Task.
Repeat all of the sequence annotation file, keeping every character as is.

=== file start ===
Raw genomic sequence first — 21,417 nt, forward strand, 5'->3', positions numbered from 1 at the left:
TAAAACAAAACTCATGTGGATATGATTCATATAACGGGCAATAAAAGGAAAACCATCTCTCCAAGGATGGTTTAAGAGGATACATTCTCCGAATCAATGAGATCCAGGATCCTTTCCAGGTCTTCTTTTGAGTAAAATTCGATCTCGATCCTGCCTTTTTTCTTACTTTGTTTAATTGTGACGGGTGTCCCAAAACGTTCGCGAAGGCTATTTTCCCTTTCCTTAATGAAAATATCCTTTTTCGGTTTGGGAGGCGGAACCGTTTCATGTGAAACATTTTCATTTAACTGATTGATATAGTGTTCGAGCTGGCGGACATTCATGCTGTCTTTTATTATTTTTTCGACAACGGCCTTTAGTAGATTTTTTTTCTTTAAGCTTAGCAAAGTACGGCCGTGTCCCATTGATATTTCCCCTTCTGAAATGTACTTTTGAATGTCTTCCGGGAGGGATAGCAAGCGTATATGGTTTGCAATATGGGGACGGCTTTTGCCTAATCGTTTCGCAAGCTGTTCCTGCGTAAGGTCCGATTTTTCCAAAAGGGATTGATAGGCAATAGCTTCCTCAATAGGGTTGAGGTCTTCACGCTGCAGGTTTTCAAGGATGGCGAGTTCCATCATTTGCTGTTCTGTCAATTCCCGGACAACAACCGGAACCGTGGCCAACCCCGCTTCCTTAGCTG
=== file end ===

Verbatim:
Raw genomic sequence first — 21,417 nt, forward strand, 5'->3', positions numbered from 1 at the left:
TAAAACAAAACTCATGTGGATATGATTCATATAACGGGCAATAAAAGGAAAACCATCTCTCCAAGGATGGTTTAAGAGGATACATTCTCCGAATCAATGAGATCCAGGATCCTTTCCAGGTCTTCTTTTGAGTAAAATTCGATCTCGATCCTGCCTTTTTTCTTACTTTGTTTAATTGTGACGGGTGTCCCAAAACGTTCGCGAAGGCTATTTTCCCTTTCCTTAATGAAAATATCCTTTTTCGGTTTGGGAGGCGGAACCGTTTCATGTGAAACATTTTCATTTAACTGATTGATATAGTGTTCGAGCTGGCGGACATTCATGCTGTCTTTTATTATTTTTTCGACAACGGCCTTTAGTAGATTTTTTTTCTTTAAGCTTAGCAAAGTACGGCCGTGTCCCATTGATATTTCCCCTTCTGAAATGTACTTTTGAATGTCTTCCGGGAGGGATAGCAAGCGTATATGGTTTGCAATATGGGGACGGCTTTTGCCTAATCGTTTCGCAAGCTGTTCCTGCGTAAGGTCCGATTTTTCCAAAAGGGATTGATAGGCAATAGCTTCCTCAATAGGGTTGAGGTCTTCACGCTGCAGGTTTTCAAGGATGGCGAGTTCCATCATTTGCTGTTCTGTCAATTCCCGGACAACAACCGGAACCGTGGCCAACCCCGCTTCCTTAGCTG